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If you invest a lump sum of money at a certain percentage return and don't touch it for a number of years, you'll end up with more than you started with. But how much more?

Getting the answer to that question involves using a future value formula. Using our future value calculator lets you determine how much you will have at the end of your investment term.

If you're not happy with the number, you can either invest more, choose a different investment, or perhaps get a longer time horizon. People trying to understand how their investments will look in the future often have a lot of questions. Below are some questions we hear often.

FREQUENTLY ASKED QUESTIONS


What does a future value calculator do?

A future value calculator allows you to find the future value of any investment without having to figure out the math yourself.

For instance, with our future value formula calculator you can enter:

  • The amount you have to invest
  • The start and end date of your investment
  • The annual rate of return
  • The compounding period

And voila! You'll have the future value of your investment immediately. You don't have to do the figuring -- we take care of it for you!

Wait, There's More!

After you understand the time value of money and how to compare different investments, you can compare a wide variety of fixed-interest investments.

Have fun using the future value formula to discover how much a different compounding period matters, especially over multiple years!

You may also enjoy trying our other investment calculators. We can help you understand internal rate of return, mutual funds, and more. With this information, you'll be equipped to make the best investment decisions for your situation.

Why is the time value of money important?

You might think that $100 today is the same as $100 next year, but that's not true at all. In fact, if you had $100 today it could be worth more than $100 next year because you could invest it and get a return.

As a result, the time value of money states that money today is more valuable than money in the future. To determine exactly how much more valuable, you have to figure out how much more it could be worth. This requires you to calculate the future value.

Compound Interest

Another important element when it comes to future value is compounding. Compounding is when you earn interest on the interest that was deposited in your account last period.

For instance, with yearly compounding, you would get interest in year two on your investment plus the interest deposited in year one.

The more often the interest compounds, the more you will earn. Monthly compounding means interest is deposited each month, driving your balance and future interest higher monthly. If this happens daily, it's even better!

Why does future value matter?

Future value matters because you want to know what to expect from your investments. The answer to, "Will I have enough to retire" relies on a fairly complex future value formula.

On the other hand, you can answer, "How much will I earn from this bank CD" with a much simpler formula, which we provide in our future value calculator.

It's also important to understand future value because you want to know what you're giving up if you choose to spend your money or choose a different investment. You can answer questions like, "Is this CD better than this annuity" by comparing the expected future value of each one.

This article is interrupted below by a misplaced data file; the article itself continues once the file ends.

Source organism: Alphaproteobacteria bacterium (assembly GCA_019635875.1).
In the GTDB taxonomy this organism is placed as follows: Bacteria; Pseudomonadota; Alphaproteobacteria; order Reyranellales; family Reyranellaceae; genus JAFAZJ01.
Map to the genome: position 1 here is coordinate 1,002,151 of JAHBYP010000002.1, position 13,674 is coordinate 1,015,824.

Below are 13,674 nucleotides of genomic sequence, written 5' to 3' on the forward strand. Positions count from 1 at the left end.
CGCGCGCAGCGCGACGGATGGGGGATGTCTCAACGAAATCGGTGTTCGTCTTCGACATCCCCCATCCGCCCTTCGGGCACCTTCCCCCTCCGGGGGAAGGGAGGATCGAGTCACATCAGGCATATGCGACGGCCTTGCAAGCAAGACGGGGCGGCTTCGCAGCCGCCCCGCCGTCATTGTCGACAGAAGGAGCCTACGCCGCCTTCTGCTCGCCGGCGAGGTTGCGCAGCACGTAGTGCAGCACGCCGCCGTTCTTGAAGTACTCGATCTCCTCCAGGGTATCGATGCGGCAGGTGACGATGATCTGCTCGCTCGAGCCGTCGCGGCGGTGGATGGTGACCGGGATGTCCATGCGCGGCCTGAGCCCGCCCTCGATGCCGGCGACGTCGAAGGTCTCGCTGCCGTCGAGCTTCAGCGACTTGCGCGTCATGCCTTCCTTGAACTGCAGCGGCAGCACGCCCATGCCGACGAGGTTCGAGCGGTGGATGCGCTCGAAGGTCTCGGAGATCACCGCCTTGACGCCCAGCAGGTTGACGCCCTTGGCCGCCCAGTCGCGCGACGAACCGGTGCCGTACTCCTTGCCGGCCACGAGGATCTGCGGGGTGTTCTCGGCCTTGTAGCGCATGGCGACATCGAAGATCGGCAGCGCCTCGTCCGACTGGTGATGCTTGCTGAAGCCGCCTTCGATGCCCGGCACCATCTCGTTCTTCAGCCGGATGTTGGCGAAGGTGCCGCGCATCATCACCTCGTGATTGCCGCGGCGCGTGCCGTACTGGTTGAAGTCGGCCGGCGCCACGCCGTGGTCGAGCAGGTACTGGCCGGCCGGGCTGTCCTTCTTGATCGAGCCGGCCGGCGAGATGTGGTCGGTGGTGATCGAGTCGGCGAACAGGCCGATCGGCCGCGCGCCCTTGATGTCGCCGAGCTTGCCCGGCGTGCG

What is the future value formula?

The future value formula is:

    FV = C (0) x (1 + r) n

Where, FV is the future value, and it's the result of the equation.

The C(0) is the cash flow at period 0, which is your initial investment.

The r is the rate of return in the compounding period. This means that for 6% a year compounded monthly, the r is .06/12, or .005.

Finally, n is the number of periods of compounding. Something that compounds monthly would have 12 periods of compounding per year, and something that compounds daily would have 365 per year.

What's an example of a future value calculation?

Based on the formula above, let's look at an example future value calculation.

Let's say you have two choices for investing $1000. Which one is better after one year?

First Investment Option

You can choose an investment that returns 7% per year, compounded monthly.

Second Investment Option

Or, you can select an investment that returns 6% per year, compounded daily.

Analysis

In the first case, you want to take:

    $1000 x (1 + (.07/12)) 12

    $1000 x (1 + .0058) 12

    = 1071.86

The future value after one year is $1071.86.

The second investment is:

    $1000 x (1 + (.06/365)) 365

    $1000 x (1 + .00016) 365

    = 1060.13

The future value after one year is $1060.13.

As a result, the first investment is a better choice.

As you can see, knowing the future value helps you make more informed choices with your money.

When should future value be calculated?

Future value is easiest to determine if you assume you are investing the entire amount at a single fixed interest rate. This would happen if you put your full $100 into a bank CD that lasts one year. At the end of the year, you would have your $100 plus interest.

Any time you are investing a specific amount of money all at once, and getting a set rate of return for a number of months or years, you are using future value.

That means, this calculation is important any time you are choosing to buy a CD, annuity, or other fixed-return investment.

These investments can have different rates of return, different compounding periods, and different lengths of investment. It can be hard to compare "apples to apples" unless you have the future value formula.

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